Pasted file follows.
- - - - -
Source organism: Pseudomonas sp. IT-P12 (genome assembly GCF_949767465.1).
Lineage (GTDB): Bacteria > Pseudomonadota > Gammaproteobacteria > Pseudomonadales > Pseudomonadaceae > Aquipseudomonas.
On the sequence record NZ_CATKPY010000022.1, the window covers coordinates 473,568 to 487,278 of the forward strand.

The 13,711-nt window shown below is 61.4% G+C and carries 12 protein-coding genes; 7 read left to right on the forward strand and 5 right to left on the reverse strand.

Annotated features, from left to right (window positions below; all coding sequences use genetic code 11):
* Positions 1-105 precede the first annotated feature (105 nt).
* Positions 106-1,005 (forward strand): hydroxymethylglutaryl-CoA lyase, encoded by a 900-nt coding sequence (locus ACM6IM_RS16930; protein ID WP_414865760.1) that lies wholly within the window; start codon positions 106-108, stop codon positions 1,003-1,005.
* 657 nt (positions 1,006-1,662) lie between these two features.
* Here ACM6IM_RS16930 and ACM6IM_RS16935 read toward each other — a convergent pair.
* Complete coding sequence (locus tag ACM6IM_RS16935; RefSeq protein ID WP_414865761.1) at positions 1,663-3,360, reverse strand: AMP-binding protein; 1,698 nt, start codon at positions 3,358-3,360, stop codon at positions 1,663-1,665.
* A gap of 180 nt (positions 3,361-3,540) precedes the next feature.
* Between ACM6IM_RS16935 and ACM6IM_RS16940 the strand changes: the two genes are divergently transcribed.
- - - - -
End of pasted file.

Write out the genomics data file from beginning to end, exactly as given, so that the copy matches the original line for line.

Source organism: Pseudomonas sp. IT-P12 (genome assembly GCF_949767465.1).
Lineage (GTDB): Bacteria > Pseudomonadota > Gammaproteobacteria > Pseudomonadales > Pseudomonadaceae > Aquipseudomonas.
On the sequence record NZ_CATKPY010000022.1, the window covers coordinates 473,568 to 487,278 of the forward strand.

The 13,711-nt window shown below is 61.4% G+C and carries 12 protein-coding genes; 7 read left to right on the forward strand and 5 right to left on the reverse strand.

Annotated features, from left to right (window positions below; all coding sequences use genetic code 11):
* Positions 1-105 precede the first annotated feature (105 nt).
* Positions 106-1,005 (forward strand): hydroxymethylglutaryl-CoA lyase, encoded by a 900-nt coding sequence (locus ACM6IM_RS16930; protein ID WP_414865760.1) that lies wholly within the window; start codon positions 106-108, stop codon positions 1,003-1,005.
* 657 nt (positions 1,006-1,662) lie between these two features.
* Here ACM6IM_RS16930 and ACM6IM_RS16935 read toward each other — a convergent pair.
* Complete coding sequence (locus tag ACM6IM_RS16935; RefSeq protein ID WP_414865761.1) at positions 1,663-3,360, reverse strand: AMP-binding protein; 1,698 nt, start codon at positions 3,358-3,360, stop codon at positions 1,663-1,665.
* A gap of 180 nt (positions 3,361-3,540) precedes the next feature.
* Between ACM6IM_RS16935 and ACM6IM_RS16940 the strand changes: the two genes are divergently transcribed.